I don't think there's anyone who's honestly fooled into thinking this is really purely about humanitarian ends. It's a face saving excuse for taking action to remove Khaddafi and everyone knows it. Had it worked, that would have been fine and we'd be moving on. But it didn't work and now we're kinda "stuck" with a mission which has an official objective and methodology that isn't sufficient to achieve what everyone knows is the real objective. Which leaves us with basically three options:

1. We chuck the facade, go all in, and topple Khaddafi and deal with the consequences later.

2. We bail on Libya, let Khaddafi defeat the rebels and then attempt to apply humanitarian assistance after the fact to minimize reprisals.

3. We continue to maintain the no-fly zone and humanitarian aid/protection and hope things conclude somehow down the line.


None of those are good options. 1 and 2 could have been chosen a month ago and would have been more successful had we chosen them as a course of action from the start. The natural tendency to avoid a course of action which looks like a reversal makes these difficult choices, at best. Option 3 is just horrific since it still commits forces and material to the conflict but takes the outcome more or less completely out of our hands.


I suspect that what they'll try is option 1 while attempting to still paint it as just protecting civilians. Basically, slowly ramp up where/how you conduct air strikes so as to basically use them in more offensive ways, but continue to label them as protective strikes. I'm not sure how well that's going to go over, and it's certainly not going to fool much of anyone, but it's probably the best approach from a face saving perspective.
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#398 Apr 11 2011 at 4:31 PM Rating: Default
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bsphil wrote:
varusword75 wrote:
phil,

Quote:
Interesting that you'd have better intelligence than the US military


Interesting that you're supporting a military action that the US congress hasn't even voted on yet. The point was we went into Iraq to take Saddam out and give the country back to it's citizens. What's Obama's goal in Libya? If it's to take down the current regime he needs to stop cowering behind the UN and France (of all countries) and send in the troops to get the job done.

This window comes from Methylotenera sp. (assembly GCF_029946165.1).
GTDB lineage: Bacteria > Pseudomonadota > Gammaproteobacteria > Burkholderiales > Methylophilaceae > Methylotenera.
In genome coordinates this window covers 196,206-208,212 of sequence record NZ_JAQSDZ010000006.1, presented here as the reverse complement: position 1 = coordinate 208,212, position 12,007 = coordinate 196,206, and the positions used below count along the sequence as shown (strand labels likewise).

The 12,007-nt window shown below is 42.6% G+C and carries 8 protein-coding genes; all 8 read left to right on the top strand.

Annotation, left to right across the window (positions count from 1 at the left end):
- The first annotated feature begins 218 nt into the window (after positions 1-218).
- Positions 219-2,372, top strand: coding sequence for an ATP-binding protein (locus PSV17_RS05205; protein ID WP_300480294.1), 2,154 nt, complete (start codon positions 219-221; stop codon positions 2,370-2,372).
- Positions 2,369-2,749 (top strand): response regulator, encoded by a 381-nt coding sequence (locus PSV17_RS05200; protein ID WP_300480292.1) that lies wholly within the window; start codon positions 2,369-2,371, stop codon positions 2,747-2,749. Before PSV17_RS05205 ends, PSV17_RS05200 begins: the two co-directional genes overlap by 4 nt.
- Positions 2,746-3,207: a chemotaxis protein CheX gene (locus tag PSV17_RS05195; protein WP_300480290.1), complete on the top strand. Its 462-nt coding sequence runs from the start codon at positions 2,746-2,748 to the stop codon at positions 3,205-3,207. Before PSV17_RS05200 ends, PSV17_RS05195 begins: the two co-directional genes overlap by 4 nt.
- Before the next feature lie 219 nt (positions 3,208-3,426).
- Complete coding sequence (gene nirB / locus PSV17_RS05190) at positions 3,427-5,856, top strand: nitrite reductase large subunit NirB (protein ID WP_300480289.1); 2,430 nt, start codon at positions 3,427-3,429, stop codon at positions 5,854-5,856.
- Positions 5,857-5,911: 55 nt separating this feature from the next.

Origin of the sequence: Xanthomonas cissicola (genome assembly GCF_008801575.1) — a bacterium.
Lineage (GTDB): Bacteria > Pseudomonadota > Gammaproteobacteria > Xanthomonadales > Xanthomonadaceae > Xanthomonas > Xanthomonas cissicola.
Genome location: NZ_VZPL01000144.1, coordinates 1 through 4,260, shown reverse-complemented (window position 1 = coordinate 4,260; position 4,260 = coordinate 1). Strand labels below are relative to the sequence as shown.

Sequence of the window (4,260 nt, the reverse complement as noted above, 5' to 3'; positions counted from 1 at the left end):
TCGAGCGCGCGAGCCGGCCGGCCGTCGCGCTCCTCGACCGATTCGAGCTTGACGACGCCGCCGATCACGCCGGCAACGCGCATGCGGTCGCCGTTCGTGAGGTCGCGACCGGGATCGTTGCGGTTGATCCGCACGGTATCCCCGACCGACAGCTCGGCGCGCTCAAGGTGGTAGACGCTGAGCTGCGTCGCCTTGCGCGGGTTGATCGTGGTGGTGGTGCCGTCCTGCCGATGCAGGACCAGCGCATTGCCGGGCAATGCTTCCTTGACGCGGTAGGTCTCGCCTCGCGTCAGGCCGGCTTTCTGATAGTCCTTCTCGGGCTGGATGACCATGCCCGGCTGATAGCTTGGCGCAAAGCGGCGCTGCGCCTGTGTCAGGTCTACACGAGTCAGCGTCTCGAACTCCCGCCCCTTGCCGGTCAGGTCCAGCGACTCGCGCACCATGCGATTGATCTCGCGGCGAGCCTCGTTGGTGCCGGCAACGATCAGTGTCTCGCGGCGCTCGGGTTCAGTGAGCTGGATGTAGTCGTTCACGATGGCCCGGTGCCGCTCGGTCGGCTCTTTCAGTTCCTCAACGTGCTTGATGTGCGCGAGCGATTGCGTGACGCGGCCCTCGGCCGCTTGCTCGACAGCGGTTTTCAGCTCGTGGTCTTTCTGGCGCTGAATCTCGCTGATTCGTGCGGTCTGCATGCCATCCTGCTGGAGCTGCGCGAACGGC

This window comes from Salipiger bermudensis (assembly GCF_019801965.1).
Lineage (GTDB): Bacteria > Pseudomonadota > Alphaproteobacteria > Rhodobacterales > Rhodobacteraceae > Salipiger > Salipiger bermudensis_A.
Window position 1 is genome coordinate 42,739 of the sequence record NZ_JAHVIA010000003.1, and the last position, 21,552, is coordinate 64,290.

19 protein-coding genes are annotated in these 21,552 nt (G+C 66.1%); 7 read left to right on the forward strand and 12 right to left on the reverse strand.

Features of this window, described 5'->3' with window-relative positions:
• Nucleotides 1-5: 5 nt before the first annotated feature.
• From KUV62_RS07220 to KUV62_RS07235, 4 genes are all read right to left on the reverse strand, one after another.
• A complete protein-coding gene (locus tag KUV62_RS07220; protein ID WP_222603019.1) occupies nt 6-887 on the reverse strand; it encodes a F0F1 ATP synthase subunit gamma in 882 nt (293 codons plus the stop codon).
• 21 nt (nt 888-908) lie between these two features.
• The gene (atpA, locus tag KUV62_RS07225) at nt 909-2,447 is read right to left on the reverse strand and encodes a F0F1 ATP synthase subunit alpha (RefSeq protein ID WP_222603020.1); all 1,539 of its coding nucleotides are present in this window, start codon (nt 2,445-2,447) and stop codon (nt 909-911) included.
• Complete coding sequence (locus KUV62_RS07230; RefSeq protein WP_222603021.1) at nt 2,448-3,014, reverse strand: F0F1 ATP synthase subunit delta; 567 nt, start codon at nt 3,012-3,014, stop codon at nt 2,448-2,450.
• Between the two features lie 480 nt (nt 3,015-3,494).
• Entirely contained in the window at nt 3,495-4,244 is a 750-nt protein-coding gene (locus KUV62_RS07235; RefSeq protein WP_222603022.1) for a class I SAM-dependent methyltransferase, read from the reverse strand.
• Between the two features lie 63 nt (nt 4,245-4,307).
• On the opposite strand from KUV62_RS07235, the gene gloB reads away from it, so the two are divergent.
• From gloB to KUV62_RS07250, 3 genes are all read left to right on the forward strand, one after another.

I take it you opposed Desert Storm as well?


The objective in Desert Storm was to liberate Kuwait from Iraqi control (and damage the Iraqi military enough to make renewed attacks unlikely in the short term). While lots of people wanted Saddam to be removed, that was never the actual objective of that operation.

Quote:
Obama has a 60 day window to take military action in Libya without approval from Congress. Totally not surprised that you'd selectively forget this fact.


He's really pushing the bounds of what kind of actions are allowable though. I suppose it does depend on how much you actually bought the "humanitarian" claims. Past presidents have been very very cautious about using that power and to make sure that congress approves of actions of this nature as soon as possible. Obama seems to be approaching this as a "I can do whatever I want for 60 days before the piper comes along and takes away my toys", which I'm pretty sure is not what most people think is a responsible use of executive authority in this area.
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#399varusword75, Posted: Apr 12 2011 at 9:34 AM, Rating: Sub-Default, (Expand Post) Let me break this down for Dems who like to hate on W.
#400 Apr 12 2011 at 9:43 AM Rating: Excellent
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varusword75 wrote:
Let me break this down for Dems who like to hate on W.


Sept 11 2001 radical muslims based out of afghanistan attacked the US.

Sept 20 2001 W went to congress for approval to move militarily against afghanistan.

Oct 07 2001 Air attacks commenced.



What's is the current timelime for Obama's current actions in Lybia?



A stunningly complete analysis except for the fact that most people believe the Afghanistan war was justified, but the Iraq war was what most Democrats have a problem with. Smiley: schooled
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#401varusword75, Posted: Apr 12 2011 at 10:37 AM, Rating: Sub-Default, (Expand Post) Locked,